Manufacturers predict flat growth or contraction

Chicago, Ill.— More than 80% of 327 U.S. manufacturers surveyed in mid-February predict stagnant growth or recessive contraction in their industries during the first half of 2001 and weak capital investments and earnings for the whole year, according to the National Association of Manufacturers' (NAM) annual survey released March 5 at National Manufacturing Week (NMW) 2001.

01/01/1970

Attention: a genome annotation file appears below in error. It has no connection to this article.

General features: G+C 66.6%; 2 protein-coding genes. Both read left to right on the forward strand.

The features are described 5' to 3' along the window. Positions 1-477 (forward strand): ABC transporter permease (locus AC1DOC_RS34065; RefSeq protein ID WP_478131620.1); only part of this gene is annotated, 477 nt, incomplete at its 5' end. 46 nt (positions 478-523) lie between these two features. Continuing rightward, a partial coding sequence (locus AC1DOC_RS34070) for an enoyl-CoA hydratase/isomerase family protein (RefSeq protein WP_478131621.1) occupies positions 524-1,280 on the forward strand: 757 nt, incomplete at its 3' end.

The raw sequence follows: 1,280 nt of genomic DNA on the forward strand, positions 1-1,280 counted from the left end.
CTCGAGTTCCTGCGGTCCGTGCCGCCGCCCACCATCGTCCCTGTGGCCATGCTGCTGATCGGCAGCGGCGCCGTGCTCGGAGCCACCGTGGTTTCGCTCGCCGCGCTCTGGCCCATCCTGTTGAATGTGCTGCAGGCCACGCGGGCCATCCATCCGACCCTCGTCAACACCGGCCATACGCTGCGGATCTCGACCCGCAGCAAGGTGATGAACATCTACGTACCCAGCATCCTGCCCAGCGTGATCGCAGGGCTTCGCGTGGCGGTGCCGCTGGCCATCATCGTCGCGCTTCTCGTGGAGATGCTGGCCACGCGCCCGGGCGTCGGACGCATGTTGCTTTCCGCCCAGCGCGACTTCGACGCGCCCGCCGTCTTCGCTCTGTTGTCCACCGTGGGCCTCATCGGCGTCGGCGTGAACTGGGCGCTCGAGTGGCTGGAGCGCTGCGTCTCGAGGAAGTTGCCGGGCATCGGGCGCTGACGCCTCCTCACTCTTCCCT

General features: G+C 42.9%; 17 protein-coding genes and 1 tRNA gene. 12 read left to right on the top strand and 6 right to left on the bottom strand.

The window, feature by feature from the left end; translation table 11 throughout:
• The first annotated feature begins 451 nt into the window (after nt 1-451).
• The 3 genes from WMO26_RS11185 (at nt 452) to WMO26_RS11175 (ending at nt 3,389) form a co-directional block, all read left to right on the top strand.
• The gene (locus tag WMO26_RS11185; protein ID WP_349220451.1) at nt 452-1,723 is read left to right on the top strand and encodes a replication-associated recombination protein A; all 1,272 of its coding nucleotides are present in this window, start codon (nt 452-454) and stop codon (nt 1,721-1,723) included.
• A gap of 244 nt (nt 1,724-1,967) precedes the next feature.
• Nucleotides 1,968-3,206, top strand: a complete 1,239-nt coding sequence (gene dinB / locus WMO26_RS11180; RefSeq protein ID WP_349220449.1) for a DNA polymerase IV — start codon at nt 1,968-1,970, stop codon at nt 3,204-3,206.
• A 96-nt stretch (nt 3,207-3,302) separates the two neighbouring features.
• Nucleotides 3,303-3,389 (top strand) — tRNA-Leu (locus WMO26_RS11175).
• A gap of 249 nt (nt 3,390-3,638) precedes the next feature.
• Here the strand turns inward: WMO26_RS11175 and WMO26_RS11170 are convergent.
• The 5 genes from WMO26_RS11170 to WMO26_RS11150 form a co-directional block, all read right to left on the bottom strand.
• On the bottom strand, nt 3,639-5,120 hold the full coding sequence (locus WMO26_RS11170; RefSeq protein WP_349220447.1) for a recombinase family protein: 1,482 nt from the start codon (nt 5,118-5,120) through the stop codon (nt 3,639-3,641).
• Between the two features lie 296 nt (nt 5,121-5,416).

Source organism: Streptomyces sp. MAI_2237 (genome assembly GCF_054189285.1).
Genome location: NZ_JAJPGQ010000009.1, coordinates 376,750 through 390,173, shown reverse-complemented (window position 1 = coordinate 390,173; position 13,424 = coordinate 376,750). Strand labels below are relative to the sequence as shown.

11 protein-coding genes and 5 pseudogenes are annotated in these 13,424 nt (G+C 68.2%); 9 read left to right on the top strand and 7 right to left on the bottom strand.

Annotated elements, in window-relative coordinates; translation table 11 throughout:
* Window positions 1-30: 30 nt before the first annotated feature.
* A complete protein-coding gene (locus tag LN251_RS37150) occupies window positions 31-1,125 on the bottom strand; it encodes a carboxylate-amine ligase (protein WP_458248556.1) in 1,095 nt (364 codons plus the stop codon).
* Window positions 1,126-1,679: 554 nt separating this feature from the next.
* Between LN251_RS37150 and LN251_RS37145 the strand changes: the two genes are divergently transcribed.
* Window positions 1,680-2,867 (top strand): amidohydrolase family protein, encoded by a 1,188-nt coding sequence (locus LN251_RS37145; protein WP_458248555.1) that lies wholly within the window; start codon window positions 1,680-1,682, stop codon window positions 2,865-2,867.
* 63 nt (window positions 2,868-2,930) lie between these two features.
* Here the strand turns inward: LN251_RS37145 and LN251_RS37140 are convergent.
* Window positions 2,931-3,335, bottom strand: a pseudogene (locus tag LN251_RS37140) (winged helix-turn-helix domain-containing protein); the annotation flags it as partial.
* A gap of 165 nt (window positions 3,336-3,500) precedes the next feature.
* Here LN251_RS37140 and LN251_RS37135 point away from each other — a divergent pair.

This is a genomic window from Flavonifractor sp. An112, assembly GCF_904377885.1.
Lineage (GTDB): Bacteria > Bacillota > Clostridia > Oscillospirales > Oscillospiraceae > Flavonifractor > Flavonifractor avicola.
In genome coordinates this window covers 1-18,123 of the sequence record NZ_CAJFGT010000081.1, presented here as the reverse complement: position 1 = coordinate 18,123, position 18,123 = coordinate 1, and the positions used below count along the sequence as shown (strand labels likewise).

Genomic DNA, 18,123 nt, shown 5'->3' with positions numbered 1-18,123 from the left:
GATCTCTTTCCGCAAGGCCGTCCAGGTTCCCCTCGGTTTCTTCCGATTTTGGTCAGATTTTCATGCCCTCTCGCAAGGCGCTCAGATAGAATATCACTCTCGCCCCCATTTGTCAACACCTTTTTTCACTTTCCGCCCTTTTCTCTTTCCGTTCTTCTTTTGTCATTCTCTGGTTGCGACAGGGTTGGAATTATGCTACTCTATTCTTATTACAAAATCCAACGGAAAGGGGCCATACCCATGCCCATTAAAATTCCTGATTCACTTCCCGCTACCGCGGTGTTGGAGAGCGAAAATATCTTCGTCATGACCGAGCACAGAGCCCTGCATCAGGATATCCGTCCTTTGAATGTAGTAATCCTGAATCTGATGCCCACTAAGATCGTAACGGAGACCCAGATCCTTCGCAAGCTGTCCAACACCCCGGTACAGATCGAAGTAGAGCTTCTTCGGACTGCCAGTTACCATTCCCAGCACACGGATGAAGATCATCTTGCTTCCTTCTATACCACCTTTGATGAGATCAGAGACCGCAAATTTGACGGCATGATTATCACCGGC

Chicago, Ill.— More than 80% of 327 U.S. manufacturers surveyed in mid-February predict stagnant growth or recessive contraction in their industries during the first half of 2001 and weak capital investments and earnings for the whole year, according to the National Association of Manufacturers' (NAM) annual survey released March 5 at National Manufacturing Week (NMW) 2001. The survey found that nearly three-quarters of respondents believe the U.S. Federal Reserve should lower interest rates another half-a-percent (0.5%) at its March meeting, which it subsequently did. Manufacturers ranked reducing individual income tax rates as the most important tax policy that would have a positive impact on their firms and employees. When asked about capital investments, 75% of the manufacturers surveyed forecast growth of 5% or less for computers, peripherals and software, while more than half forecast growth of 2% or less for machine tools or other equipment. More than two-thirds of those surveyed also predicted earnings per share growth of 3% or less in 2001's first half and then some improvement in the second half. The respondents add that they'll aggressively cut costs at each stage (72%) and introduce new product lines (58%) to achieve greater profitability.





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